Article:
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The size of the support depends on the scale of the objects to be placed within it, hence the scale and format of a canvas is the first determinant of the mood you want to create in a painting.

Abstract Pattern:

The collection of shapes on the canvas.

Gridding:

Can be used on the reference material to compare the scale of  the scene and objects therein to the scale of your canvas and objects therein.

Life-Size:

A work of art must be the same size as the object to be called “Life-Sized”.

 

The Seven Design Ideas:

Unity, Contrast, Dominance, Repetition, Harmony, Balance, Gradation.

 

The Seven Design Marks:

Line, Shape, Tone, Colour, Texture, Size, Direction.

   

Extrusions and Expressions:

Diagrams based on volume, either by adding or subtracting volumes to create a new volume.

 

Capriccio:

Montage that has been assembled as a digestible fantasy.

 

A Sketch Copy is very generally matching the colours, tones, and forms of the original, which is used as an exercise in skill and for reference. Where as an Exact Copy is following the exact process and methods of the original.

 

The Gesture or flow of the form through the composition otherwise known as the inner curve, this can either be “active” which is bundled up and contracted, or “passive” which is stretched out, usually both exist at the same time on the one form.

 

A Packed Form is the hierarchical stacking of smaller forms upon larger forms.

Blending:

Lost and Found Edges running a brush along the edge perpendicular to the interchange, where as Hard and Soft edges are running a brush at right angles directly over the interchange, and Feathery edges are circular motions along the interchange.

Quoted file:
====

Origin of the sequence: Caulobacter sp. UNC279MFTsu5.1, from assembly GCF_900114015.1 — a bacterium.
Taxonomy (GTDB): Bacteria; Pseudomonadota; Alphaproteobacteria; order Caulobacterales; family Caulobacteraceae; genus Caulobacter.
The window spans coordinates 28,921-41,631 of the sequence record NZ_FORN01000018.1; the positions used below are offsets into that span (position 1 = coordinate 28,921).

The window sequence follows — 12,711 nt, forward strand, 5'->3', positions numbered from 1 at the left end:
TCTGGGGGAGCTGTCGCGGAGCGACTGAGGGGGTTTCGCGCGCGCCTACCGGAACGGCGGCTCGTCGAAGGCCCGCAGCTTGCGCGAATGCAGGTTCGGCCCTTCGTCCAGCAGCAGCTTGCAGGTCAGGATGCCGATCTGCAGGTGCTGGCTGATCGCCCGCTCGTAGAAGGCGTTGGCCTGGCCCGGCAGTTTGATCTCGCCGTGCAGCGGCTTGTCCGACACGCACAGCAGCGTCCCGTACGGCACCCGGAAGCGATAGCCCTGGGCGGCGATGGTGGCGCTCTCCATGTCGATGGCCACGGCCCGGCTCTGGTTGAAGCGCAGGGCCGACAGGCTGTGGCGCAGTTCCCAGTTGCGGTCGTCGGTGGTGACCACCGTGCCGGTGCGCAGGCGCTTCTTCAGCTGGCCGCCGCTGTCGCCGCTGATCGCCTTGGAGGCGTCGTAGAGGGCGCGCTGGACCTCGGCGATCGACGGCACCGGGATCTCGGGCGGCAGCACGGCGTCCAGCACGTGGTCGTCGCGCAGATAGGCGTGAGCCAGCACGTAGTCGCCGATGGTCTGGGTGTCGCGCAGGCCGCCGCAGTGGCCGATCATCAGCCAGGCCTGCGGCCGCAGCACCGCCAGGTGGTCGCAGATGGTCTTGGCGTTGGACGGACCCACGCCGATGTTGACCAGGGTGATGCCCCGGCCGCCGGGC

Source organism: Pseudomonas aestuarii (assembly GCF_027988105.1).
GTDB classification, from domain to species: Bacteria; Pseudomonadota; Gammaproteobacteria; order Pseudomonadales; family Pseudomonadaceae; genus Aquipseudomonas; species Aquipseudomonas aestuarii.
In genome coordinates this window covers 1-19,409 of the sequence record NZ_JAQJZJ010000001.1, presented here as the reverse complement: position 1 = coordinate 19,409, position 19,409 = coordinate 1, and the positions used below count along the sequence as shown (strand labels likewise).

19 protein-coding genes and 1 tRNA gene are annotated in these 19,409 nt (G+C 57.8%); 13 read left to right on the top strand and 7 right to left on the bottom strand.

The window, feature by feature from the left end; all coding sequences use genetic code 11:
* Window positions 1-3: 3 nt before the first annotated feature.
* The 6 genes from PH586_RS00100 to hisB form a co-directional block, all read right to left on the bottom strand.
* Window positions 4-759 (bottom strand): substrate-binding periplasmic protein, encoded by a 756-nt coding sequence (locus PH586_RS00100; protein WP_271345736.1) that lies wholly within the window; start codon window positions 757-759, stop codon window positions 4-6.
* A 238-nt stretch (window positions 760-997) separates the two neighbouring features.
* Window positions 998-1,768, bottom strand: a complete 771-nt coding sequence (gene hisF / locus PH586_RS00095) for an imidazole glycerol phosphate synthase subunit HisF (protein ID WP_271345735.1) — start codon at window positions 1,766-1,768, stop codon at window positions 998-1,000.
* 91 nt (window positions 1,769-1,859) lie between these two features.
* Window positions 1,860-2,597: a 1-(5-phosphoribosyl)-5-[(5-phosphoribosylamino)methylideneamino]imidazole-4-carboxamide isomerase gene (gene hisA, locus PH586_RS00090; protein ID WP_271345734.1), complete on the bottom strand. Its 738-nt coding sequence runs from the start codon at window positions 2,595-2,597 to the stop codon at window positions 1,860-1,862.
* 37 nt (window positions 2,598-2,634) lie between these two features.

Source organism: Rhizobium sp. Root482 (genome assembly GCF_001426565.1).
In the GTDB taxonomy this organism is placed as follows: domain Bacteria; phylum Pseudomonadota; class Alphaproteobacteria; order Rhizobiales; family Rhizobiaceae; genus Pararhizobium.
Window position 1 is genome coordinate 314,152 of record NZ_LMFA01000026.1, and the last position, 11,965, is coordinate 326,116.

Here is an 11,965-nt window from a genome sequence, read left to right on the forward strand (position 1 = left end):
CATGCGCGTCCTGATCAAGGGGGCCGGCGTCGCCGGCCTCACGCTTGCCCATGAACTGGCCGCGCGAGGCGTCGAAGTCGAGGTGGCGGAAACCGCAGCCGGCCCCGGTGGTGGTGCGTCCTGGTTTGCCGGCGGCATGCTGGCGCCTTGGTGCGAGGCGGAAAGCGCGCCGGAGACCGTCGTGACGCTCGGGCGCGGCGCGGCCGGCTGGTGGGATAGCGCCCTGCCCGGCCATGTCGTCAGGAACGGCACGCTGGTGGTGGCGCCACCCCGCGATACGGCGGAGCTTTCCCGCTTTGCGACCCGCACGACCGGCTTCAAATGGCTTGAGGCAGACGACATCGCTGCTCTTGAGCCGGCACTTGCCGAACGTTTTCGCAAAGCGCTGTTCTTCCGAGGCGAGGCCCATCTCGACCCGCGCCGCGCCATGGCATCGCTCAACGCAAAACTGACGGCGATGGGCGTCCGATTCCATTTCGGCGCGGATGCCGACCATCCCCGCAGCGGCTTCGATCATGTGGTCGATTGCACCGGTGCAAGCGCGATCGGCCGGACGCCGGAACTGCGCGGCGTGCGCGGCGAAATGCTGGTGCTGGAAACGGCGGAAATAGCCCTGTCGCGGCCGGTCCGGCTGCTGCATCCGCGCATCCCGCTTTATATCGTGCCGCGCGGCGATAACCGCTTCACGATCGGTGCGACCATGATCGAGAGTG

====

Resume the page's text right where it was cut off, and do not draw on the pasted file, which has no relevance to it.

The Treatment is how “Resolved” a painting is, depends on how much of a finish or otherwise you would like the artwork to have.

Staccato:

Short and diagonal.

Slashing:

Long and diagonal.

Stippled:

wet-on-wet blobs.

Sgraffito:

Scratching into wet paint.

Gestural:

Bold mark-making done in broad strokes with a large brush.

 

Grisaille:

Under-Painting is a black, white, and grey initial block in of the composition to establish volume, placement, and values.

Velatura:

A Translucent wash used to tone the canvas first before painting.

Imprimatura:

A lean, transparent, and neutral under painting.

Wash:

A thin, lean, and transparent layer of colour.

Glaze:

A thick, fat, and transparent layer of colour.

Scumble:

A rough, vigorous, and more directly applied opaque colour.

 

Inside Drawing is the tonal progression on the inside of the form, which is dictated by the Local Tone, Distance from the light source, strength of the light source and whether the surface is glossy/satin/matt. In which there is frontal light, three quarter light, half-light, and rim light.

 

Sciagraphy:

The study of shadows.

Chiaroscuro:

Heavy use of shadows.

Penumbra:

A lighter halo effect at the edges of shadows.

Atmospheric Light:

An all-encompassing secondary light from the sky.

Direct Light:

One single concentrated light source.

Halation:

Light burning out details then shimmering or reflecting onto other objects.

Reflected Light:

Light that strikes one object and then reflects onto another.

Highlight:

Is the brightest portion of the object that usually is facing the light directly.

Light Plane:

The side of the object facing the light.

Middle-Tone:

The slightly oblique side neither in light nor shadow.

Shadow Plane:

The side of the object facing away from the light.

Shadow:

A dark shape caused by a lack of light entering that area.

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